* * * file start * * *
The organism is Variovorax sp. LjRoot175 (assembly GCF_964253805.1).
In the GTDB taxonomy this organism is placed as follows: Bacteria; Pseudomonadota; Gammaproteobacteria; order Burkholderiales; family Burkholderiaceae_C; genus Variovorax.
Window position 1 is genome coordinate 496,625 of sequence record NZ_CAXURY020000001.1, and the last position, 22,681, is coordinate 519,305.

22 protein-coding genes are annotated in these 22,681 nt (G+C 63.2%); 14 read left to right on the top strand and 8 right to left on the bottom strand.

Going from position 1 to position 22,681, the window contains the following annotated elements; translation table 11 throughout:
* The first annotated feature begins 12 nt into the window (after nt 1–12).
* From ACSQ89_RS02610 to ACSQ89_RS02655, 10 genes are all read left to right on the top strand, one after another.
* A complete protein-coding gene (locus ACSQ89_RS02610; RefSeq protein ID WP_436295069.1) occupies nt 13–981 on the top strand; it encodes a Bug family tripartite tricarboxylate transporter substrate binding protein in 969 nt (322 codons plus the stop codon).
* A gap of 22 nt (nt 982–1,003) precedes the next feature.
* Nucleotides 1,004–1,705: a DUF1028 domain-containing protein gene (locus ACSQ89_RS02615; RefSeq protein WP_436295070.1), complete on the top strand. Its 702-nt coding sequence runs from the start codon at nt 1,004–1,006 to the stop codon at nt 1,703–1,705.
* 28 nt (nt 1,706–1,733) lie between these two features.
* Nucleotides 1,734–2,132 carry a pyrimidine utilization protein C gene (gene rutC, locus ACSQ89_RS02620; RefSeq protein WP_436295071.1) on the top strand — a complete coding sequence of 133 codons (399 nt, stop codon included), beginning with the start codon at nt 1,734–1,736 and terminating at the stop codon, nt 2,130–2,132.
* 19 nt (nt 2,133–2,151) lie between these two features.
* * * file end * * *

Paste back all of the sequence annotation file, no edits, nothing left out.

The organism is Variovorax sp. LjRoot175 (assembly GCF_964253805.1).
In the GTDB taxonomy this organism is placed as follows: Bacteria; Pseudomonadota; Gammaproteobacteria; order Burkholderiales; family Burkholderiaceae_C; genus Variovorax.
Window position 1 is genome coordinate 496,625 of sequence record NZ_CAXURY020000001.1, and the last position, 22,681, is coordinate 519,305.

22 protein-coding genes are annotated in these 22,681 nt (G+C 63.2%); 14 read left to right on the top strand and 8 right to left on the bottom strand.

Going from position 1 to position 22,681, the window contains the following annotated elements; translation table 11 throughout:
* The first annotated feature begins 12 nt into the window (after nt 1–12).
* From ACSQ89_RS02610 to ACSQ89_RS02655, 10 genes are all read left to right on the top strand, one after another.
* A complete protein-coding gene (locus ACSQ89_RS02610; RefSeq protein ID WP_436295069.1) occupies nt 13–981 on the top strand; it encodes a Bug family tripartite tricarboxylate transporter substrate binding protein in 969 nt (322 codons plus the stop codon).
* A gap of 22 nt (nt 982–1,003) precedes the next feature.
* Nucleotides 1,004–1,705: a DUF1028 domain-containing protein gene (locus ACSQ89_RS02615; RefSeq protein WP_436295070.1), complete on the top strand. Its 702-nt coding sequence runs from the start codon at nt 1,004–1,006 to the stop codon at nt 1,703–1,705.
* 28 nt (nt 1,706–1,733) lie between these two features.
* Nucleotides 1,734–2,132 carry a pyrimidine utilization protein C gene (gene rutC, locus ACSQ89_RS02620; RefSeq protein WP_436295071.1) on the top strand — a complete coding sequence of 133 codons (399 nt, stop codon included), beginning with the start codon at nt 1,734–1,736 and terminating at the stop codon, nt 2,130–2,132.
* 19 nt (nt 2,133–2,151) lie between these two features.